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THE LIFE AND TIMES OF GEORGE P. BURDELL
FROM THE DESK OF Bob
Penny assured me that maintaining a pool would not be difficult. So, when we purchased our house last year, we found one with a pool that needed refurbishing. I discussed that saga in earlier issues of this newsletter. Well . . . she’s right. Maintaining a pool is not difficult. But man is it time-consuming! I’ve spent more time maintaining the pool than I’ve spent swimming in it.
O ne of the M ost E laborate P ranks in H istory
Since our winters are mild, I’ve continued to run the pumps and keep the chemicals balanced all winter. The pool looks great!
Whether April Fools’ Day is a time-honored western tradition or a tired, unfunny festival of eyerolls depends on who you ask. Ask the mom who just got blasted with water via the old “rubber band on the sink sprayer” trick, and you’ll probably find the latter. But ask the kid who planted the trap, and you’ll get a hearty, cackling endorsement. Even if you’re sick of watching your back on April Fools’ Day and tired of the corporate cash grabs masquerading as (mostly) bad jokes that pop up like clockwork every year, you still have to give it up for the classics. Even the most bitter among us must admit that some pranks are so clever, elaborate, and inspired that they deserve their place in the annals of history. The name “George P. Burdell”will certainly reverberate through the hall of hoaxes for decades to come. Never make a clerical error with a young student who has too much time on his hands. In 1927, when William Edgar Smith was mistakenly sent a second enrollment form for the Georgia Institute of Technology, he had an idea. Combining the name of his then-principal, George P. Butler, with Burdell, the maiden name of his best friend’s mother, he enrolled the fictitious George P. Burdell in the prestigious university. Next, Smith signed Burdell up for all his same classes and, for the next four years, completed every bit of his schoolwork twice — once under his own name and once under Burdell’s, changing a few details here and there and varying his handwriting slightly so as not to raise suspicion. GEORGE COMES TO LIFE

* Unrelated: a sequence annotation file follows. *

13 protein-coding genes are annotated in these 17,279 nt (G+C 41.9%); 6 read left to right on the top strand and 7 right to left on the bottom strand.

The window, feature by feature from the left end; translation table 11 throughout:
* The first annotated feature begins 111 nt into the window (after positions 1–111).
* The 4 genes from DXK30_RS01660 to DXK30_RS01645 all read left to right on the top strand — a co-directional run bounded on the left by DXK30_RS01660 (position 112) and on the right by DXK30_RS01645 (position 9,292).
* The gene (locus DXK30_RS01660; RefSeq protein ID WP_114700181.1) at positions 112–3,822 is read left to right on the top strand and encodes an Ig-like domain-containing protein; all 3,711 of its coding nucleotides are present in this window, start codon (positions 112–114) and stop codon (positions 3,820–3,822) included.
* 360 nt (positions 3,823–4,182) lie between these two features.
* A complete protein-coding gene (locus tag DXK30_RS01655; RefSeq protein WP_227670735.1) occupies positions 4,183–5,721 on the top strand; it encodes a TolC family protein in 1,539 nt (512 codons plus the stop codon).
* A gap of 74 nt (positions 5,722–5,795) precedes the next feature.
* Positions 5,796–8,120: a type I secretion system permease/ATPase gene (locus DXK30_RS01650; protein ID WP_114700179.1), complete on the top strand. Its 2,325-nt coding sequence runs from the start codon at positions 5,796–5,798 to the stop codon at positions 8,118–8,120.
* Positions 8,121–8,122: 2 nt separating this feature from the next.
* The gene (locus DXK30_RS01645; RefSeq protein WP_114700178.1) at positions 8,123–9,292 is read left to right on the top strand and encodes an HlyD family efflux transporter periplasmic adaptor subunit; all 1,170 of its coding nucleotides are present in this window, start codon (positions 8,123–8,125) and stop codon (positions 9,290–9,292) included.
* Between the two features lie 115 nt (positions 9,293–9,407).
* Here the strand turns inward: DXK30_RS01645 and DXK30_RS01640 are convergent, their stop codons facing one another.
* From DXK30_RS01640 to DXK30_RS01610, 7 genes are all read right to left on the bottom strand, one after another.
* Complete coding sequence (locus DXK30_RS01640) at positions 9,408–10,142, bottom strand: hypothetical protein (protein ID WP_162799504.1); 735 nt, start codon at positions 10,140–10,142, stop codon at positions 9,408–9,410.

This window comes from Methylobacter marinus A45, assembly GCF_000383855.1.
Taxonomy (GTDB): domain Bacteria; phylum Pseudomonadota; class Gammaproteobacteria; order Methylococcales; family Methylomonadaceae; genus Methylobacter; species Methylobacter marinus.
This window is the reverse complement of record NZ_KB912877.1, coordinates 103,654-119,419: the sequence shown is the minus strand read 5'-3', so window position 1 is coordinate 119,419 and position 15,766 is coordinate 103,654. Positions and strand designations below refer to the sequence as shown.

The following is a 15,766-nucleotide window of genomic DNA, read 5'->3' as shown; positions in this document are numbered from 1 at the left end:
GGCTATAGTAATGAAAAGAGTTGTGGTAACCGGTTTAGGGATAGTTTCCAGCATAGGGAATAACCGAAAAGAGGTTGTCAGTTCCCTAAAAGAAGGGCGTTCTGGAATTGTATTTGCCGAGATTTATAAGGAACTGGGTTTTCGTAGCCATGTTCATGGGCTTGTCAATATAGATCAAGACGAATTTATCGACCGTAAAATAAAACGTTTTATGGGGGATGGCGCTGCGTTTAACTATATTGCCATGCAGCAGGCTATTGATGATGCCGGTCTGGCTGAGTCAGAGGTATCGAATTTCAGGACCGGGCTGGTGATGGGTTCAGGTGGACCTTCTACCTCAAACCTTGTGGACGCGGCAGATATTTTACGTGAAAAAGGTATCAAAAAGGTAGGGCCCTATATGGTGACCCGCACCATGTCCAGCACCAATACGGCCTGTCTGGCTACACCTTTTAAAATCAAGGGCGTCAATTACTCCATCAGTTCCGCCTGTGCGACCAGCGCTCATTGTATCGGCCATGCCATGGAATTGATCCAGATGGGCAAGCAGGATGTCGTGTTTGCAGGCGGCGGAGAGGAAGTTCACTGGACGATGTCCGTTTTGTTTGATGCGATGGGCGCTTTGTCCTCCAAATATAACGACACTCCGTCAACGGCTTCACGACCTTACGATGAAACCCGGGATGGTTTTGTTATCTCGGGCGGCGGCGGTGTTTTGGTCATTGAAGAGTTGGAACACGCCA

The pine trees are my nemeses. But they’re not our trees; we only have a palm tree in the front yard. Our neighbors have many pine trees (and none have a pool).Pine needles are a constant
battle, but it got worse with pollen season and the arrival of pine stamen. We have to empty the skimmer every day. Otherwise, the raining stamen will clog up the whole system. Plus, there were so many stamen in our Polaris bag that it was floating!
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conflicts. He even flew 12 missions in a B-17 bomber over Europe in the 8th Air Force until a Georgia Tech graduate was promoted to operations officer and put the kibosh on his service. Burdell wed the fictional Agnes Scott student Ramona Cartwright in 1958, served on the board of directors for Mad magazine, and was nearly voted the 2001 Time Person of the Year before the magazine removed him from consideration. Barack Obama even did his part to further the myth. While giving a speech at the school in 2015, he began “Now, I understand George P. Burdell was supposed to introduce me today — but nobody could find him!” The only thing more impressive than Mr. Burdell’s abundant achievements is his fans’ dedication to keeping him alive. You may think your buddies’ inside jokes are long-running — this one practically willed a human into existence.